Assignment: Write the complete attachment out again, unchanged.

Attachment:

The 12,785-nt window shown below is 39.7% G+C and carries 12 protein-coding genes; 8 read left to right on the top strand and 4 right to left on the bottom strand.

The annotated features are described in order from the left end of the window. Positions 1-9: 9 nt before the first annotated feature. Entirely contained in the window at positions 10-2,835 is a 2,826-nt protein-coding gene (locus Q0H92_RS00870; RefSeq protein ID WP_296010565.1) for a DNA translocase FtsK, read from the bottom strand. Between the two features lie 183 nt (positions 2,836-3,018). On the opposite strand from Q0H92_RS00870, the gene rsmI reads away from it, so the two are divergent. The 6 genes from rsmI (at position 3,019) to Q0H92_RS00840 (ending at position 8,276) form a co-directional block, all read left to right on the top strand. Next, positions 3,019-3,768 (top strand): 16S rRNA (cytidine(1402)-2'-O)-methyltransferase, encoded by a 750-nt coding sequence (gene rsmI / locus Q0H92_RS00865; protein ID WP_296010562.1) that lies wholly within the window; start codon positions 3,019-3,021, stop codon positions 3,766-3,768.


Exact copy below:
The 12,785-nt window shown below is 39.7% G+C and carries 12 protein-coding genes; 8 read left to right on the top strand and 4 right to left on the bottom strand.

The annotated features are described in order from the left end of the window. Positions 1-9: 9 nt before the first annotated feature. Entirely contained in the window at positions 10-2,835 is a 2,826-nt protein-coding gene (locus Q0H92_RS00870; RefSeq protein ID WP_296010565.1) for a DNA translocase FtsK, read from the bottom strand. Between the two features lie 183 nt (positions 2,836-3,018). On the opposite strand from Q0H92_RS00870, the gene rsmI reads away from it, so the two are divergent. The 6 genes from rsmI (at position 3,019) to Q0H92_RS00840 (ending at position 8,276) form a co-directional block, all read left to right on the top strand. Next, positions 3,019-3,768 (top strand): 16S rRNA (cytidine(1402)-2'-O)-methyltransferase, encoded by a 750-nt coding sequence (gene rsmI / locus Q0H92_RS00865; protein ID WP_296010562.1) that lies wholly within the window; start codon positions 3,019-3,021, stop codon positions 3,766-3,768.